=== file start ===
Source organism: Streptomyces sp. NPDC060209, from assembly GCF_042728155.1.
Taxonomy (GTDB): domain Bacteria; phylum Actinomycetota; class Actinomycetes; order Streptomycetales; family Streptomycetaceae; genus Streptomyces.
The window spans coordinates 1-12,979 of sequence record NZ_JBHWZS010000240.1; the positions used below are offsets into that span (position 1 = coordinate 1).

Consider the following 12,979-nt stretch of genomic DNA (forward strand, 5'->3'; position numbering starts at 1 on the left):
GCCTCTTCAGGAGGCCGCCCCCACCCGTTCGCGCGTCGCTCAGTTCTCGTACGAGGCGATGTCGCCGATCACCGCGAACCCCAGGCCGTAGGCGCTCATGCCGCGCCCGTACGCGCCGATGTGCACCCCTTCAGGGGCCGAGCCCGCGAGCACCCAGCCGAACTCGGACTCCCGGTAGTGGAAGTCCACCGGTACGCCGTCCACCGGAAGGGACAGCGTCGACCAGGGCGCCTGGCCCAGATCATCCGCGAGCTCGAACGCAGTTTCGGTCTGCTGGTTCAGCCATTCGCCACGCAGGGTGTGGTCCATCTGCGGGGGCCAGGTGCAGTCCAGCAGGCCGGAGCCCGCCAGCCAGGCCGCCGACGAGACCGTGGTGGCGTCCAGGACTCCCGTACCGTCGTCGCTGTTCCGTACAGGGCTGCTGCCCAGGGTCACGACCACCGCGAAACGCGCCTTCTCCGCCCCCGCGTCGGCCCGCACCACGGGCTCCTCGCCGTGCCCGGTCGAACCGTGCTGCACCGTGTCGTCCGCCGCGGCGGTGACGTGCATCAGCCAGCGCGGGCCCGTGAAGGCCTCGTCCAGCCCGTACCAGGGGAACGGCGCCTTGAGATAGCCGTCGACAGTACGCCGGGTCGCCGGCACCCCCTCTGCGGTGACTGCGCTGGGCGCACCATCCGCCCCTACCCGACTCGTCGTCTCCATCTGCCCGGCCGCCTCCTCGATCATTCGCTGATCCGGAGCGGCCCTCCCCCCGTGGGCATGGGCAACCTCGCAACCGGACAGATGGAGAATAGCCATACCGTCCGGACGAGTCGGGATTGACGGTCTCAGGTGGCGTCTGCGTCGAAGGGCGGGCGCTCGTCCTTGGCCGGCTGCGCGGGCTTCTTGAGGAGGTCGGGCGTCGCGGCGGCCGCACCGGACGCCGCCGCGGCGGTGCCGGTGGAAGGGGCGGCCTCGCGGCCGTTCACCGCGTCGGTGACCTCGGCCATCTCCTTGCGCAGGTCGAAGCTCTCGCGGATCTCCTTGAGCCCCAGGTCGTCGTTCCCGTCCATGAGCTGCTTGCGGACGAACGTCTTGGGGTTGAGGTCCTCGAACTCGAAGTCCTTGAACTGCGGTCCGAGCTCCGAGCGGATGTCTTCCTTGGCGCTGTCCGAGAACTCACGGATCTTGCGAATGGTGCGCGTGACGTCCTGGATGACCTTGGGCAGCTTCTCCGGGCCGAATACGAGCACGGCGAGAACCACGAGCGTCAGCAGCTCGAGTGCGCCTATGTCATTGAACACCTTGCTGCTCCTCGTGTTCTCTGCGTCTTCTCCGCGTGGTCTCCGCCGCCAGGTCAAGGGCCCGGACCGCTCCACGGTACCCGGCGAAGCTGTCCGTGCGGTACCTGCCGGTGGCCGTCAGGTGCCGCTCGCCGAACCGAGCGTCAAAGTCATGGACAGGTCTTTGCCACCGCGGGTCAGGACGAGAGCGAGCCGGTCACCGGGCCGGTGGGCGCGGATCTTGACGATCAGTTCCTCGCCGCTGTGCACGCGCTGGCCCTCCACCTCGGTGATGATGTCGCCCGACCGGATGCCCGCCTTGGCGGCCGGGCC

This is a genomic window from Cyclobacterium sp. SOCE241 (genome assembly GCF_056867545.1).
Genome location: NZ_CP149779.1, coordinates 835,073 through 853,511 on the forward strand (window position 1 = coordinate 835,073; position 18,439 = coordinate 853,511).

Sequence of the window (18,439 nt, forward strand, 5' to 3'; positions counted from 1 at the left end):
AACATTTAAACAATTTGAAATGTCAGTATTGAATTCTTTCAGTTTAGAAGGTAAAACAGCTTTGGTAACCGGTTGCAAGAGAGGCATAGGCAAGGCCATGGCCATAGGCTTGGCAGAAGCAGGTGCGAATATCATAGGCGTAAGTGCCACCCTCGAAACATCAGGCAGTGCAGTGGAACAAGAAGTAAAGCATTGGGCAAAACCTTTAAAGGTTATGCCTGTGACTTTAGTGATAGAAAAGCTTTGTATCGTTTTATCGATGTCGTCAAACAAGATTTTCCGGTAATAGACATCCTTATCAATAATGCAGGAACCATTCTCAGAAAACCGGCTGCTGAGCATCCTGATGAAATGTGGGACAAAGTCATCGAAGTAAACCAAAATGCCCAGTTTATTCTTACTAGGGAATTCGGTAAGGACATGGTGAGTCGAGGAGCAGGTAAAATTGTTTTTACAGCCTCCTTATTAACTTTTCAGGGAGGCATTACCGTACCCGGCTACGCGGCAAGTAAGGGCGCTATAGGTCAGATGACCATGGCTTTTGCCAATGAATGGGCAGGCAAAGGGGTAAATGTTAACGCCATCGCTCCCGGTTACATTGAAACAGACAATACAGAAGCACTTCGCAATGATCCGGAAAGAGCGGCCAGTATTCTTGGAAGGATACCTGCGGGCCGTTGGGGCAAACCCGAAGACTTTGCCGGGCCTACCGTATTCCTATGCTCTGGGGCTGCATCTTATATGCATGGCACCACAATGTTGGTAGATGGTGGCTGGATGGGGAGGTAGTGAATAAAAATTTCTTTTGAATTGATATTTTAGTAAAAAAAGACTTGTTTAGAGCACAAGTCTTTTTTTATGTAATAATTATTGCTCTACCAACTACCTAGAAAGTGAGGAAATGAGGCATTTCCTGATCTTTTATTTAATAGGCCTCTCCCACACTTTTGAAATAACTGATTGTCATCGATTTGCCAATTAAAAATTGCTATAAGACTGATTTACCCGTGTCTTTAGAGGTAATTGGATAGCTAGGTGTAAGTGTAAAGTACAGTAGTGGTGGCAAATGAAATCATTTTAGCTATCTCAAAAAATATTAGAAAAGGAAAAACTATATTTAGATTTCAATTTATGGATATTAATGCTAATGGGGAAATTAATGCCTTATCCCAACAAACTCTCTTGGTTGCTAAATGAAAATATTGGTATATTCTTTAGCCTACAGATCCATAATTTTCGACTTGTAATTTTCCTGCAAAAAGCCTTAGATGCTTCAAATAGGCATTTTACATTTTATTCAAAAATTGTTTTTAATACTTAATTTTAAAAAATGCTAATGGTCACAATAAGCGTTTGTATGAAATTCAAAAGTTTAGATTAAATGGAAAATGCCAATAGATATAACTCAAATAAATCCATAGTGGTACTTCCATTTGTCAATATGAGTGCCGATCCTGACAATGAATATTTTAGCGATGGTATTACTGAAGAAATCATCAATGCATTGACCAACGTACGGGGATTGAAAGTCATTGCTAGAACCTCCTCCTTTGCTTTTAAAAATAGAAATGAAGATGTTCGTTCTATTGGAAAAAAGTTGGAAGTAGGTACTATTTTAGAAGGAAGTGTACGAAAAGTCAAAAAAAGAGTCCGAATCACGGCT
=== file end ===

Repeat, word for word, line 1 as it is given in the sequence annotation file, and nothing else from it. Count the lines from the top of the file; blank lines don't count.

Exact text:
Source organism: Streptomyces sp. NPDC060209, from assembly GCF_042728155.1.